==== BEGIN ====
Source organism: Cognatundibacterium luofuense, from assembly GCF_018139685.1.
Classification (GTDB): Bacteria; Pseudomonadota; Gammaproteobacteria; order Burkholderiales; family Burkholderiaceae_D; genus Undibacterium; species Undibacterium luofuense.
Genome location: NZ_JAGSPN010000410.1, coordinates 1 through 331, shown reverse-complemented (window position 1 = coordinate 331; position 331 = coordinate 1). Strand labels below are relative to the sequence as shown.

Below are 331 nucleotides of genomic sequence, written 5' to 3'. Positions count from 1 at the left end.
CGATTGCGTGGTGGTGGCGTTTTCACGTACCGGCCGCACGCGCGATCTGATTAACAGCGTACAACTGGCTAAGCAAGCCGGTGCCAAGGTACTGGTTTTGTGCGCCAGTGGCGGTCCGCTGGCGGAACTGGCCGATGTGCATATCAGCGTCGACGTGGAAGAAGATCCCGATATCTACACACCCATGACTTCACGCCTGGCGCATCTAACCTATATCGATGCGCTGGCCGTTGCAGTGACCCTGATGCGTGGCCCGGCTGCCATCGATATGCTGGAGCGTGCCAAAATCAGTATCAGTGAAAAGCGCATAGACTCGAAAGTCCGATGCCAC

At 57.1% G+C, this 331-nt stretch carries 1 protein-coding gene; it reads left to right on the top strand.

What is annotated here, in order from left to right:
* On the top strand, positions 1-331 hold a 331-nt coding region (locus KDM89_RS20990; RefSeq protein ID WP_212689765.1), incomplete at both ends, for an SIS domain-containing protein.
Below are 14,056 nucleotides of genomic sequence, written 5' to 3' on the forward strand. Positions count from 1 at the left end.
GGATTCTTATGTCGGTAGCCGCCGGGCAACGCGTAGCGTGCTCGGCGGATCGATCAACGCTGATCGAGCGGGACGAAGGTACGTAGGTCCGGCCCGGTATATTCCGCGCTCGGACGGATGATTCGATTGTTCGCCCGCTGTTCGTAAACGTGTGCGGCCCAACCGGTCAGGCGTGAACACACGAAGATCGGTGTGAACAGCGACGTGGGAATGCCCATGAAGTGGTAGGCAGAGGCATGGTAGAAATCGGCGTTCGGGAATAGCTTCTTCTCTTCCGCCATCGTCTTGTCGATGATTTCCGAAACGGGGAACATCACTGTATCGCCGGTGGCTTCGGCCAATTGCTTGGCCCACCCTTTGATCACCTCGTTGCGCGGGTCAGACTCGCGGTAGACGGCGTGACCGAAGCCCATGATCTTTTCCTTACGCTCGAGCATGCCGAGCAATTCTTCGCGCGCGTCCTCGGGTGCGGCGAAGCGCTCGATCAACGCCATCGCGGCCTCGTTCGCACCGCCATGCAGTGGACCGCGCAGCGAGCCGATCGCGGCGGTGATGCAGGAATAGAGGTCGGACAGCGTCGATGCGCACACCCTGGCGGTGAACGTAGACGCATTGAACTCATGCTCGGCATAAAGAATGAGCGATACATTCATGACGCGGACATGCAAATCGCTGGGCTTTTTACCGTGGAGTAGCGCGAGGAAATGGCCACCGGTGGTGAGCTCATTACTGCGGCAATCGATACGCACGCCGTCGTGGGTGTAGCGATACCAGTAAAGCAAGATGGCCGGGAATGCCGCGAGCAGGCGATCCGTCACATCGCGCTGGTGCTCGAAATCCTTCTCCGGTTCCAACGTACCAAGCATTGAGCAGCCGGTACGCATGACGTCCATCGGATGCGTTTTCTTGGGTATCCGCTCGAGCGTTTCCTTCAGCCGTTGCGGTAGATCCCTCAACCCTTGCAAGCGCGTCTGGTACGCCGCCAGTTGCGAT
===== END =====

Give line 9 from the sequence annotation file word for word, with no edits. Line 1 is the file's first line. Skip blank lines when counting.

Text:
Below are 14,056 nucleotides of genomic sequence, written 5' to 3' on the forward strand. Positions count from 1 at the left end.